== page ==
Before the Maoist insurgency began, people of Kathmandu had a sense of security and walking about late at night was no big deal. Looking back, I remember once in the early 80s, when I was walking through Bange Munda in the early hours of the morning, I came across a girl, presumably a tourist, standing in front of a pack of stray dogs. She was coolly handing out biscuits like it was broad daylight. People would be walking home at all hours of the night, just as I did occasionally. Remember, this was the time of Panchayat rule and the city was safer; right through the night there would be cops patrolling and we often came across soldiers of RNA also out on patrol.

In the 1980s, some of the Sajha buses would head back to the Pulchowk garage around 10pm and many people would be waiting for the last one which usually got crowded. They were blue Mitsubishi buses about the same size as the large green Ashok Leyland buses we see on the streets today. People could stay out late, assured that there would be transport late into the night. But the insurgency changed all that; people stopped staying out late and the security forces even pressured shopkeepers to close their shops around 9pm. Our security forces always choose the easier option. When Maoists started bombing raids using motorcycles, they banned people from riding pillion. This affected countless people who reached their spouses to work, shop or to visit relatives on motorcycles or those who dropped off their kids to school.

Although the Maoist problem was settled once and for all with a truce, people have not gone back to staying out late. One often hears someone saying, “I have to go now because I won’t get transport.” Lack of transport is forcing workers to leave early. Knowing that there won’t be transport after 8pm, people just rush home early. The authorities experimented with late night transport for a few months, but that won’t help as people need time to change their lifestyle. If night transport is available for about a year then we might see people begin to stay out late especially in summer. Just because transport is available, people are not suddenly going to change habits formed over many years.

All around the world, shops, restaurants and night clubs are open ’til the wee hours or even all night. But here the police have always sited security problems to enforce early closure of restaurants and bars. There are security problems everywhere and what goes on in Kathmandu is nothing compared to countries with drug problems and gang warfare. The only eateries open all night here seem to be the dance bars. There obviously is a reason behind that; it can’t be a good one. What happens in these seedy places is far worse than what happens in bars, where there may be an occasional fight but generally it’s quite peaceful, as half the customers are tourists anyway. I recall one night when we had finished a concert as a tribute to the Beatles. We had closed the gate of the eatery and were chatting and drinking inside when around mid-night a waiter comes up to the owner of the place, “There’s an inspector outside, he wants to see you.” Early closures affect the economy negatively. If these places were allowed to open until the early hours of the morning, tourists would spend a lot more money. There is undoubtedly a certain kind of fun in staying up all night; perhaps because we are not supposed to!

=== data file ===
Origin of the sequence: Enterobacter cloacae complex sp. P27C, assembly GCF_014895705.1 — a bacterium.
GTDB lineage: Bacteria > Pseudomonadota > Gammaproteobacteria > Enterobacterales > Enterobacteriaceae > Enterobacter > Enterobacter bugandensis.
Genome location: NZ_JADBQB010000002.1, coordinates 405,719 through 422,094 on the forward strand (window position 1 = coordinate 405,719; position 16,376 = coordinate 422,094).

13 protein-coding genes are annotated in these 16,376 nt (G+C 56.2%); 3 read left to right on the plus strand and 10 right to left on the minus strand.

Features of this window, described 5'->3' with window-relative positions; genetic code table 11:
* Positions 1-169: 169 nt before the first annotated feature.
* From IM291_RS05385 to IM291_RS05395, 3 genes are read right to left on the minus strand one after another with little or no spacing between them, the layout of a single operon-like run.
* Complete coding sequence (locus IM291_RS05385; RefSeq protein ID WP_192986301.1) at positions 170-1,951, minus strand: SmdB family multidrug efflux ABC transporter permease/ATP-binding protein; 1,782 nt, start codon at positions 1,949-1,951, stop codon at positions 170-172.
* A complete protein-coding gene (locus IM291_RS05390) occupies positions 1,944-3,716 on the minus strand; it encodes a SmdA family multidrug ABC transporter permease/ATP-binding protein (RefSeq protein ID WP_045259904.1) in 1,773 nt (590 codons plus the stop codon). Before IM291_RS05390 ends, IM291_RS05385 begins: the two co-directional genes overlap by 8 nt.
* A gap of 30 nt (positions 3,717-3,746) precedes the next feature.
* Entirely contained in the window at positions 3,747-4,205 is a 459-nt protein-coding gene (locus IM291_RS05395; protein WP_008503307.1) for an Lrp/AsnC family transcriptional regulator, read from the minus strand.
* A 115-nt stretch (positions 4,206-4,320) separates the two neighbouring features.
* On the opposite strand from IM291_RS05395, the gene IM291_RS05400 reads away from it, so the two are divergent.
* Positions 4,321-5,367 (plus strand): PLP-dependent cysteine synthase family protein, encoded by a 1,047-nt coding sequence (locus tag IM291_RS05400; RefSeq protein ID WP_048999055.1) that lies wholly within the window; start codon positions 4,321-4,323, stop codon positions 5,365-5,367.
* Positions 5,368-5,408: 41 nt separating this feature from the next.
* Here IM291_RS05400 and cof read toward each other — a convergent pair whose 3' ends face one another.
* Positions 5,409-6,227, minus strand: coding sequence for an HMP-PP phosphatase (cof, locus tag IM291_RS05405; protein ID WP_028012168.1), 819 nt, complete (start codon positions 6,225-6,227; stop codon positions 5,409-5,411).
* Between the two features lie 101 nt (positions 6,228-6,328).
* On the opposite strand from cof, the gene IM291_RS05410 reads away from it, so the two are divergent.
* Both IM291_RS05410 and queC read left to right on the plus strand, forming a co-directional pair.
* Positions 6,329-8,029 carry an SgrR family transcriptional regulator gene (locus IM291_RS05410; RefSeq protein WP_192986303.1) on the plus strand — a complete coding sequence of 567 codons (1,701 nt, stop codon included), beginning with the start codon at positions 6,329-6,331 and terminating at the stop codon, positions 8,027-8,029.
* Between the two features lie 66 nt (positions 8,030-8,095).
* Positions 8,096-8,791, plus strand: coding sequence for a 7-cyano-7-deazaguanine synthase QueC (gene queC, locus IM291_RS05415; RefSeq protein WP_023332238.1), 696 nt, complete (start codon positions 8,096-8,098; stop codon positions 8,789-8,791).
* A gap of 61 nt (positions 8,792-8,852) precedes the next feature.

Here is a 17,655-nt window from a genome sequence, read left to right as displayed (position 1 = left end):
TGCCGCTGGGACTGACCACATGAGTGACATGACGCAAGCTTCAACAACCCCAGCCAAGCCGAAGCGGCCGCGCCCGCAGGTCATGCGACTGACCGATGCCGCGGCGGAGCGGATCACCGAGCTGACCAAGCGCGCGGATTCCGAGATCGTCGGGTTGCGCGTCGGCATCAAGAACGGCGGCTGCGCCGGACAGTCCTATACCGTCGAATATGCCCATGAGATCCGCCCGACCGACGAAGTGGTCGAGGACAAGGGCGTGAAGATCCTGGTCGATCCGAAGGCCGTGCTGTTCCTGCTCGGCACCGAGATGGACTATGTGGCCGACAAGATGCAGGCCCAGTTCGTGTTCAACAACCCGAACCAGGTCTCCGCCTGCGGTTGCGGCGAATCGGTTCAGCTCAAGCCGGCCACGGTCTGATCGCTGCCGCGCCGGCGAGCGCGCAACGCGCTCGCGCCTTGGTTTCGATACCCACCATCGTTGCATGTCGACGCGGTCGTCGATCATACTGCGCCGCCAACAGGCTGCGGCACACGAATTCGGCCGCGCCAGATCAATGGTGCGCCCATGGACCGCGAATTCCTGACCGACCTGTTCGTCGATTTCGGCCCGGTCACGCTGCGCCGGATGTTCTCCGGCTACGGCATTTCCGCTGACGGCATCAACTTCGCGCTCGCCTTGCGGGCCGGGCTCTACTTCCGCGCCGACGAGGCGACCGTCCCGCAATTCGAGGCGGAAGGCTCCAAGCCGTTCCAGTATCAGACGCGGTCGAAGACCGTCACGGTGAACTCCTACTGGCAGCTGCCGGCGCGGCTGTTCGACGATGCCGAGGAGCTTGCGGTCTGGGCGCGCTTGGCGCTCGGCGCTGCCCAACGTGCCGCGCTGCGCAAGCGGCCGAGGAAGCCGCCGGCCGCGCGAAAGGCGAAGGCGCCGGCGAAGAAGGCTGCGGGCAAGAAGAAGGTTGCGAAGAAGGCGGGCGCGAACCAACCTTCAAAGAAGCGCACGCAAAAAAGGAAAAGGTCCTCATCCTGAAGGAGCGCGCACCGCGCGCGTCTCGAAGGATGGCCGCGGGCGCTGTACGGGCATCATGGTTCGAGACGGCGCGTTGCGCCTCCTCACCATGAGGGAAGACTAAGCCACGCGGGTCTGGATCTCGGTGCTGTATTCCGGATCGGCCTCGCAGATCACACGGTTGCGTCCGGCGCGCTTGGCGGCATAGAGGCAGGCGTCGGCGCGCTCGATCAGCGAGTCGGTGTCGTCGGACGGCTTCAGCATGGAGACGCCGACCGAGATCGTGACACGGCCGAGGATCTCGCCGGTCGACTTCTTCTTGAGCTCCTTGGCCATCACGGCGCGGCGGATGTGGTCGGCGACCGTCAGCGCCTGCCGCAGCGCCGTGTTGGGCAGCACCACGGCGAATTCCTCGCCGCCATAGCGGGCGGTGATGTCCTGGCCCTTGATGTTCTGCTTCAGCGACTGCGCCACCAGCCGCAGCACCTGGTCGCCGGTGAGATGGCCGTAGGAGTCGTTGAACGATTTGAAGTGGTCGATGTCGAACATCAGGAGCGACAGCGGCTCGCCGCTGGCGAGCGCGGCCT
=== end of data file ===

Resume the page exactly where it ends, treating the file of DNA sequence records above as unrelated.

Kathmandu is the capital city of Nepal and it’s a shame that most shops are closed by 8pm and the streets turn dark and life seems to just die down. The only place that thrives after 8 is Thamel. Go anywhere in the world and the streets are bright and beautiful at night, but Kathmandu is another story. Being out on the streets late into the night is the real city experience. I remember walking back to my flat in Bangkok around 3 am; there were people eating out on the streets. The same was true when I arrived in Hua Hin from Phuket in the early hours of the morning. Not wanting to disturb my hosts who normally hit the bed around mid-night, I walked about the streets and saw people eating, while working girls took rides with bikers on hire to go home. It was amazing to watch people go about as if it were day time. Some sidewalk eateries were closing and the owners were washing the sidewalk before heading home. If all these places had closed early, I’d have had a miserable time.

Let the tourists have a good time; let them stay up all night if they want to. That will give added value to their time in Nepal. Many of them are repeat visitors which means they need more than just culture and tourist attractions!